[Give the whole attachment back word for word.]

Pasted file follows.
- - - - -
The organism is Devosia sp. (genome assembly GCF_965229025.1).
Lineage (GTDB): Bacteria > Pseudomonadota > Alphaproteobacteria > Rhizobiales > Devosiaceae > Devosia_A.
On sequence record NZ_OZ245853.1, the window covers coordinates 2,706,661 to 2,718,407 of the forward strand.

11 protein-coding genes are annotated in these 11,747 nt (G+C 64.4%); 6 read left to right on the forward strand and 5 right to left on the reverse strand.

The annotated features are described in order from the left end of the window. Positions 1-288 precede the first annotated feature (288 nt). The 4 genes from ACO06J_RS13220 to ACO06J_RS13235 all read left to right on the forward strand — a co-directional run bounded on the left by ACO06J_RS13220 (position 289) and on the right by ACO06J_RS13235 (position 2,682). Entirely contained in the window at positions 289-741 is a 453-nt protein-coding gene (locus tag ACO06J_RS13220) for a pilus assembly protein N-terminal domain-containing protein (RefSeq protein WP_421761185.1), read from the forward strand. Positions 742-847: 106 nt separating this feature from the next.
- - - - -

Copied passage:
The organism is Devosia sp. (genome assembly GCF_965229025.1).
Lineage (GTDB): Bacteria > Pseudomonadota > Alphaproteobacteria > Rhizobiales > Devosiaceae > Devosia_A.
On sequence record NZ_OZ245853.1, the window covers coordinates 2,706,661 to 2,718,407 of the forward strand.

11 protein-coding genes are annotated in these 11,747 nt (G+C 64.4%); 6 read left to right on the forward strand and 5 right to left on the reverse strand.

The annotated features are described in order from the left end of the window. Positions 1-288 precede the first annotated feature (288 nt). The 4 genes from ACO06J_RS13220 to ACO06J_RS13235 all read left to right on the forward strand — a co-directional run bounded on the left by ACO06J_RS13220 (position 289) and on the right by ACO06J_RS13235 (position 2,682). Entirely contained in the window at positions 289-741 is a 453-nt protein-coding gene (locus tag ACO06J_RS13220) for a pilus assembly protein N-terminal domain-containing protein (RefSeq protein WP_421761185.1), read from the forward strand. Positions 742-847: 106 nt separating this feature from the next.